No, they don’t. https://en.wikipedia.org/wiki/Digitally_controlled_oscillator
And yes, the Four has DCOs. The Rytm has VCOs.

You don’t need to confirm anything by assumption, I’m telling you the facts here… :slight_smile:

Digital control doesn’t equate to DCO, as I wrote above you can send CV from a digital source - that’s a form of digital control. You have digital control of the VCF (Four/Rytm), VCAs… Etc… They aren’t DCF or DCAs because of that fact. The point being the system in its entirety - digitally controlled, analog sound generation.


Why was this advertised as being “available” when it’s clearly not the case? I mean, “WTF”


time doesn’t really exist but anyway here’s a fascinating article re/ timing and tuning of oscillators etc …


It still is.


The source of my understandable confusion is quite clear, I’m not sure many folk were aware that the AR was different to its sister product in that regard, it makes sense now

thanks for clearing up this matter following my guess, we’ve all learned something I think, we’ll I have anyway :thup:

so DVCO is 100% legit then :wink:


Explains why the A4 sounds flat compared to the RYTM


@psyclone001 : The digitally controlled aspects of these machines dont affect the timbre; They provide stable and recallable tuning and modulation.


Just in case you missed the discussion.
One has VCO’s, one has DCO’s
There’s a difference


Yup, just pointing out that DCO vs VCO does not equate to flat vs. not-flat. (But of course I’m making assumptions about your definition of “flat”.)


Yes you are :wink:


I’d definitely take a release with Dual VCO, without having to wait for Overbridge.


WIthout wishing to get further off topic I think the Filter (see here) has some bearing in the resulting often unpopular timbres of the A4, but i wonder if the oscillators in the AR are more pleasing due to their being simpler in some regards - either way the AR sounds lovely as a mono synth despite the voice/osc simplicity, the DVCO will surely be fun when it drops

I’m also not so sure that the charm/drift we appreciate from a traditional VCO is the reason why the AR sounds in some ways more meaty/satisfying given that its VCOs are somewhat on a digital leash for stability/control etc

I wasn’t aware the P’08 was a DCO which it seems to be - that’s certainly not remotely flat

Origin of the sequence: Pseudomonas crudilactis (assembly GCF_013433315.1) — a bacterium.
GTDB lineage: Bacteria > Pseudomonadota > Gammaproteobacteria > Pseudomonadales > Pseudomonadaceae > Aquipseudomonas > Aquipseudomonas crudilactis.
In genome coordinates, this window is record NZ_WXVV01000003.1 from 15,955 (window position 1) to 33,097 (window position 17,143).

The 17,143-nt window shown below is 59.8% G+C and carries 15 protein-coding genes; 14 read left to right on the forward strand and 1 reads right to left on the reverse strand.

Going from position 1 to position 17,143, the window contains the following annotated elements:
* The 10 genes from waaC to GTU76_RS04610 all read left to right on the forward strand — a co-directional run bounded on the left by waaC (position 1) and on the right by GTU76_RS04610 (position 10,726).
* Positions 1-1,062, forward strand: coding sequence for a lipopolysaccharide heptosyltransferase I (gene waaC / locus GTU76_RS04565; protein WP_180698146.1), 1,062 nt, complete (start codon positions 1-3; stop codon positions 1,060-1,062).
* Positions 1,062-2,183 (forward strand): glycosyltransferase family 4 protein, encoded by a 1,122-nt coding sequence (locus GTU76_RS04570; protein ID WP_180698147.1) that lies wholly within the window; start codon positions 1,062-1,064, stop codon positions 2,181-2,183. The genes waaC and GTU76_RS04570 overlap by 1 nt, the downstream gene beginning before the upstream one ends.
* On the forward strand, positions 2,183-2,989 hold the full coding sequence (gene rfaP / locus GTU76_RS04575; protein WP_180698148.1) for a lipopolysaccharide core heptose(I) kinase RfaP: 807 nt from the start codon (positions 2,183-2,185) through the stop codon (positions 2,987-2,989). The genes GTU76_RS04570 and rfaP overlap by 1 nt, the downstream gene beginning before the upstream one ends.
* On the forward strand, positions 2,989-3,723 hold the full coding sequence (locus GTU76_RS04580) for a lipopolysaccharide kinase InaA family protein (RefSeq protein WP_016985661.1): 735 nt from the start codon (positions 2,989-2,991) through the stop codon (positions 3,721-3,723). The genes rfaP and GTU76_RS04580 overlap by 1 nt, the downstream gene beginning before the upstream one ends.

The Rytm has tons of low end and tons of distortion. I’m guessing this has much more effect on the sound than any difference between VCO and DCO.
Rytm also has sampling and while that is pretty much full-on digital, it also sounds ‘meaty’. So the sound of the Rytm seems to mostly come from the signal path after the oscillators/sampler.


I found the P08 flat compared to the p6, or my old Polysix. That said I found the a4 mki flat and the mkii amazing. Well I shouldn’t say totally flat, it was still a gorgeous sounding synth, it just lacked weight and the overdrive was paltry but that’s all been fixed.


I agree - there’s a life and presence to samples that seem to come alive … this means that the A4 should sound pretty impressive if we fire it through the inputs then surely :wink:

It’s clear that the analog designs have evolved AR>AK>A4 - I don’t know where the A4mk2 sits, but it seems to be ticking the boxes so that too suggests the ‘flat’ issue is not down to DCOs alone but to the other aspects of the signal path and in all likelihood the specs of the old/new LPF which is not present in the AR

Fingers crossed the DVCO comes before OB as per the DT compressor, that’d be a welcome gesture, especially as the DVCO was shown




Amen to that!

All this talk of the A4 Mk 2 is making me a bit jealous. That DVCO would be a sweetener though!


I agree. Especially since it was something that was advertised as launching with the ARMKII


where is this thing already


Dual VCO would be very cool … the mBrane snare drum machine has a dual VCO architecture and although i don’t know how “snare-drum” exactness it is capable of, some online demo’s have shown some really attractive sound design potentials for the dual VCO’s role in making organic rhythmical vibes.